Rugby isn’t hugely popular in the states. I only know a bit about it because in college, I had a boyfriend from the UK who was way into it.
In fact, I thought about Tom when I wrote my recent post that mentioned the rugby hold. I hope he’s doing alright.
Anyway, lately, I’ve been getting into some more breastfeeding position discussions, and a lot of you have messaged about the rugby ball hold. It seems many of you here in the US are confused by what it is and what it means, so allow me to help you get into position for this one!
What is rugby ball hold breastfeeding?
In case you’ve never seen a game of rugby, they hold a ball that’s shaped a little like a football but much bigger, clutching it under their arms. I’ll spare you the details of the rest of the sport since all you need to know about it for the purpose of feeding a baby or twins is how the ball is held.
The rugby ball hold for breastfeeding is basically holding your baby like a rugby ball. It can be called the underarm or clutch position, so if you’ve heard of those, that is what I’m talking about.
What’s great about the rugby ball hold is that it can be done in a double rugby ball hold or double-clutch hold, to feed twins at the same time successfully.
You will find the rugby ball hold a great one for those with one baby if you have had a c-section or if your boobs are huge. Smaller or premature babies are also easier to feed in this position. And yes, it’s easier to feed twins in this double rugby ball hold.
How to do rugby hold breastfeeding?
Because there’s no pressure on your abdomen, you may find this the easiest position after your c-section, whether you have one baby or a set of twins. Twins can be fed simultaneously, making it a lot easier.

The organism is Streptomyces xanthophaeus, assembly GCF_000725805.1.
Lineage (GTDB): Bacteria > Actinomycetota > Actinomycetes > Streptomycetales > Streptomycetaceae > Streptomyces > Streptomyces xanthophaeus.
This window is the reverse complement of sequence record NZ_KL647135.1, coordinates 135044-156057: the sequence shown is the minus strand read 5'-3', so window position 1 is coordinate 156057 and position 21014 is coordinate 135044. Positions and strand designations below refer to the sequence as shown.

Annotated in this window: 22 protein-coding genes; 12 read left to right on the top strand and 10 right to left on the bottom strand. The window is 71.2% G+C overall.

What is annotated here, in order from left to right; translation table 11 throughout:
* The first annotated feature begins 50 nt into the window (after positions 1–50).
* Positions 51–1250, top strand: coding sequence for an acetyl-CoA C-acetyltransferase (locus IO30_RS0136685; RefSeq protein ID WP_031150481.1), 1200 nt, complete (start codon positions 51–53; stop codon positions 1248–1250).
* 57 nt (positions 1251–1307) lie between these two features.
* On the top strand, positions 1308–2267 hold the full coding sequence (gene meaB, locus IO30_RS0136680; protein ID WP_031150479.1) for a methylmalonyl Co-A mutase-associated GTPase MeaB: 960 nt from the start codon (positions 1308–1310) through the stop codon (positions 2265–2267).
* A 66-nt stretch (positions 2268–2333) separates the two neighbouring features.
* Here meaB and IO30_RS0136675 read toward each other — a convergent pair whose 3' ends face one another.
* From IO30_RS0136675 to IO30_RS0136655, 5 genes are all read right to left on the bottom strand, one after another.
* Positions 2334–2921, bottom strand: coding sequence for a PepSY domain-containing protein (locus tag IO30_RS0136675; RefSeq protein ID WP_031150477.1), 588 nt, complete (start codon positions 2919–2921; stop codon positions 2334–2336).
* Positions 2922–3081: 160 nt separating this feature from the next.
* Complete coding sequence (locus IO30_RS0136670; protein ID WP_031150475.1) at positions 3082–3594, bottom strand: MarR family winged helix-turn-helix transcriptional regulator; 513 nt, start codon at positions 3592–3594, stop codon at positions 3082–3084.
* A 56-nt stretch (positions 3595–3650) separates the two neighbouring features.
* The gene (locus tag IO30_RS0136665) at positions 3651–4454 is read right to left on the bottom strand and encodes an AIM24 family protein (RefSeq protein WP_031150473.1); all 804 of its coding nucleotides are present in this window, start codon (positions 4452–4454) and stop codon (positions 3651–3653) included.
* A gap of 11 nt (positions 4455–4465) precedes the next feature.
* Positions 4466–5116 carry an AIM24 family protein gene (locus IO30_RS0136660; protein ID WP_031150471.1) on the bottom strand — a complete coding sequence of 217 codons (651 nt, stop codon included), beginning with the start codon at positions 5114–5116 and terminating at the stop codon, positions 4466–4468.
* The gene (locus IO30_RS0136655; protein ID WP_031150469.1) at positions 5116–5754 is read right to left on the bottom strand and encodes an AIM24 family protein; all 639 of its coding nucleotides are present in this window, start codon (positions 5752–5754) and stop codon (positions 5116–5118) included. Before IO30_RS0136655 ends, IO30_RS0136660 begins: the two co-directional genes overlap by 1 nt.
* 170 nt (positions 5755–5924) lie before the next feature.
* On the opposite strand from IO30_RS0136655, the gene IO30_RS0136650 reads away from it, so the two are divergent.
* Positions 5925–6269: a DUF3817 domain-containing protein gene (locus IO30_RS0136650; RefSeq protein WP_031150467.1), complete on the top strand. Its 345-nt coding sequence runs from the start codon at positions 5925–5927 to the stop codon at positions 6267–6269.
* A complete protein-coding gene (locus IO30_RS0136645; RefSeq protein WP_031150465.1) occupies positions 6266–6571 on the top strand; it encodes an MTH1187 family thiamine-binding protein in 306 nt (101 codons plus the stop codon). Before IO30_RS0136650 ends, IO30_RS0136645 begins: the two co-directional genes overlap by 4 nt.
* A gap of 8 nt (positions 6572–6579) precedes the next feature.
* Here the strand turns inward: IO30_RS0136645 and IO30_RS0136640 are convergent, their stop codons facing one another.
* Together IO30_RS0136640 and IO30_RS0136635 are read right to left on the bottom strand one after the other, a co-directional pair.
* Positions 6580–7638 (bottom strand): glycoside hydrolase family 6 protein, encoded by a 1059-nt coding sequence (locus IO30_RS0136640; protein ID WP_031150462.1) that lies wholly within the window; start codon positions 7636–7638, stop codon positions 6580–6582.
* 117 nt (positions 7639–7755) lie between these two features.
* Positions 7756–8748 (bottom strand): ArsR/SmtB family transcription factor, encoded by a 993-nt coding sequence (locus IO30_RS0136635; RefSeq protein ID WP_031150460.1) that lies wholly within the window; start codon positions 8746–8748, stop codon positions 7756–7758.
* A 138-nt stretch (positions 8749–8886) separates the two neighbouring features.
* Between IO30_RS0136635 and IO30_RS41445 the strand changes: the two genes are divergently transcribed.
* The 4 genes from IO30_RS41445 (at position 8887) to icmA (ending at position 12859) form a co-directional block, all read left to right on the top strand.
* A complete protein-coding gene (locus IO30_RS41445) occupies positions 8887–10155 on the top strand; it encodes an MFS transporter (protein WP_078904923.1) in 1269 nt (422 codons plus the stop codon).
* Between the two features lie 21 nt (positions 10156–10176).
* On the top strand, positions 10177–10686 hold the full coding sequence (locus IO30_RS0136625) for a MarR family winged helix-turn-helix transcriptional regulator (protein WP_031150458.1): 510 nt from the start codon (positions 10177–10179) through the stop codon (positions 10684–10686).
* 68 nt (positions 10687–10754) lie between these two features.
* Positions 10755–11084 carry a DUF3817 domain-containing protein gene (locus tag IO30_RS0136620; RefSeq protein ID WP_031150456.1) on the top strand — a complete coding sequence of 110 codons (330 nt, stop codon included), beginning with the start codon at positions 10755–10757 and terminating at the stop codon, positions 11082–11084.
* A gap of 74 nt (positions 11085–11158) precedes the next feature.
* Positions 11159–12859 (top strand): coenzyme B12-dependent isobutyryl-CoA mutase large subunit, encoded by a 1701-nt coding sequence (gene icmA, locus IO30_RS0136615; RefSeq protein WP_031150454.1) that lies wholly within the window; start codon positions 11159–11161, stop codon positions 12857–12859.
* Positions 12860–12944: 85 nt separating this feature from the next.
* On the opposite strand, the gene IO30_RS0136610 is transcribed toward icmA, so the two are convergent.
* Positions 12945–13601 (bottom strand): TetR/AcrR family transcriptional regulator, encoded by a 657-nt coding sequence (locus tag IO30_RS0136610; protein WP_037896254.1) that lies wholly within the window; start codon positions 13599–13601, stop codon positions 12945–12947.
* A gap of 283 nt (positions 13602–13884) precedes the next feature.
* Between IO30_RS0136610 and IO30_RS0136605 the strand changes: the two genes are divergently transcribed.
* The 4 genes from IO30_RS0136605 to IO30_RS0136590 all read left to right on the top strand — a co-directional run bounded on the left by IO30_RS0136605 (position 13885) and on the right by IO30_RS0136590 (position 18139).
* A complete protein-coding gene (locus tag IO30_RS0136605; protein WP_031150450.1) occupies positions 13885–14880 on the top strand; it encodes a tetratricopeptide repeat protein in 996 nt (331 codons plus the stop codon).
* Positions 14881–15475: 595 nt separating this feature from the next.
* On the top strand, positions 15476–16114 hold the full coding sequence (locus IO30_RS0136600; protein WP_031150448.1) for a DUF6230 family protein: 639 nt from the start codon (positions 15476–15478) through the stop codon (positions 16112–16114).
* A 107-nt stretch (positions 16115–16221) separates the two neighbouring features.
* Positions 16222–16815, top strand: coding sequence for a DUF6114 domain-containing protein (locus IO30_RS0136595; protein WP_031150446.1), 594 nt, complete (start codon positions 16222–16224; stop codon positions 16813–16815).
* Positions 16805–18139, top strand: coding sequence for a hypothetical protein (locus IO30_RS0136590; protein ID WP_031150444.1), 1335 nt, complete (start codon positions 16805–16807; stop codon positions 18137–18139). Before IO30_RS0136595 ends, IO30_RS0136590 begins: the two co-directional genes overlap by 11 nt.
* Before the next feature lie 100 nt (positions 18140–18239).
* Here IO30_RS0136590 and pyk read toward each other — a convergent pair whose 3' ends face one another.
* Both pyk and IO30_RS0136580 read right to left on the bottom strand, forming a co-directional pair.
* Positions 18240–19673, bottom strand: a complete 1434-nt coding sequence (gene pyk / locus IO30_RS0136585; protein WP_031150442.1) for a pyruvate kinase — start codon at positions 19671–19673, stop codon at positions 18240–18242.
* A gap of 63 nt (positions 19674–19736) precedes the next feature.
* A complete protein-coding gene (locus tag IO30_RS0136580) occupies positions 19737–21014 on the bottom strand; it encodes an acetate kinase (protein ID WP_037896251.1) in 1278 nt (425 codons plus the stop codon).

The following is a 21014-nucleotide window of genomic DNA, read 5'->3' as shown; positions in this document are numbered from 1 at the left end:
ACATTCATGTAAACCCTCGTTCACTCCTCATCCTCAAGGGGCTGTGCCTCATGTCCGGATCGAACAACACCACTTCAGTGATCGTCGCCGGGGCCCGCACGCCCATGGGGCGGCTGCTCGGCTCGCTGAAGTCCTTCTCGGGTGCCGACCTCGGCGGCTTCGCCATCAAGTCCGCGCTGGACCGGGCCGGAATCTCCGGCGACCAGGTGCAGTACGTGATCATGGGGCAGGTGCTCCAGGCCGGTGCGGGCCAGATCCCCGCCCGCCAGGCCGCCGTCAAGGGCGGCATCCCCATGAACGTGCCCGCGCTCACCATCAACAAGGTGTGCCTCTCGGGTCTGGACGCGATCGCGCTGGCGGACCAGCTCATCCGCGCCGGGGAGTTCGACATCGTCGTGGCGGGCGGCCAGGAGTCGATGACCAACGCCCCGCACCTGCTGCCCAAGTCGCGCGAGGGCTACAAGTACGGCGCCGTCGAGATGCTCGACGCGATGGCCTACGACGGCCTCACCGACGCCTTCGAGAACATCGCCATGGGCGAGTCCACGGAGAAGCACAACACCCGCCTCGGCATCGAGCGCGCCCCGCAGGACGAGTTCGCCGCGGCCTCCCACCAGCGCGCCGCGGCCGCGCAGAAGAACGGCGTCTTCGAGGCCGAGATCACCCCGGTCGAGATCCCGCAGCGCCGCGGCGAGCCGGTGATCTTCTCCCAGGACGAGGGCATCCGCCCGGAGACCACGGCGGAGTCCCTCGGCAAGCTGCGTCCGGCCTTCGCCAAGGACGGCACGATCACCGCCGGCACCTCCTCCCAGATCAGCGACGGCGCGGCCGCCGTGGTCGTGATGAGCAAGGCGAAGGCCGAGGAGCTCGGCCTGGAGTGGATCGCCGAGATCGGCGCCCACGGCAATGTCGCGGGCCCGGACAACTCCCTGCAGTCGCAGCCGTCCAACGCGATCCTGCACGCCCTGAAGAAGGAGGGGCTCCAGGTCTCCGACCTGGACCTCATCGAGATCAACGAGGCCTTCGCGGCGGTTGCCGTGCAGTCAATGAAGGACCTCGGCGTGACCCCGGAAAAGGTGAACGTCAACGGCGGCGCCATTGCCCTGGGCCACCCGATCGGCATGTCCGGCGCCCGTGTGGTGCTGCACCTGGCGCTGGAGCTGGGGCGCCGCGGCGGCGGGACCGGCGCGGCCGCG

All you have to do is get into position.
Here’s how to do the rugby or clutch hold…
- Pick a good place to sit. Ideally, it’s a chair with a cushion or some sort of pillow along your side. Make sure you are comfortable! That is the key to any breastfeeding position!
- Put your baby on your side. Use the side you want to feed from, and you’ll want to put your baby under your arm like a clutch bag you’d wear with a fancy dress. The baby’s hips should be matched up with yours.
- If you have twins, put the other baby on the other side. Please do the same thing with your other side, making sure they are lined up.
- Level the nipple. Your baby should have their nose on the same level as your nipple.
- Now guide your baby (or babies!) to the nipples, and they should start latching on and nursing.
I realize that reading these steps is entirely different from seeing it in action, so this video on how to do the rugby ball hold will give you a visual that you can follow.
In the video, you can see that the baby is on a nursing pillow which I recommend you use to make it easier. It takes the strain away and lets you relax and let the baby nurse.
Also, you’ll see that the baby’s feet are pointed behind the sofa, which is exactly how you want your baby to be positioned when using the rugby ball hold.
As with any breastfeeding position, especially for first-time mamas, please try to release any tension first. If it feels uncomfortable, try something else. There is no one position that every mama must do to breastfeed her baby or babies successfully.
Your ultimate goal should be to get a good latch and keep yourself comfortable so breastfeeding goes well for you and your baby!
Leslie Berry lives with her husband and two young daughters in Los Altos, California where she loves helping other moms get comfortable with motherhood and embracing the insanity with facts peppered with laughs. She loves eating too much sushi, exercise, and jamming out on her Fender.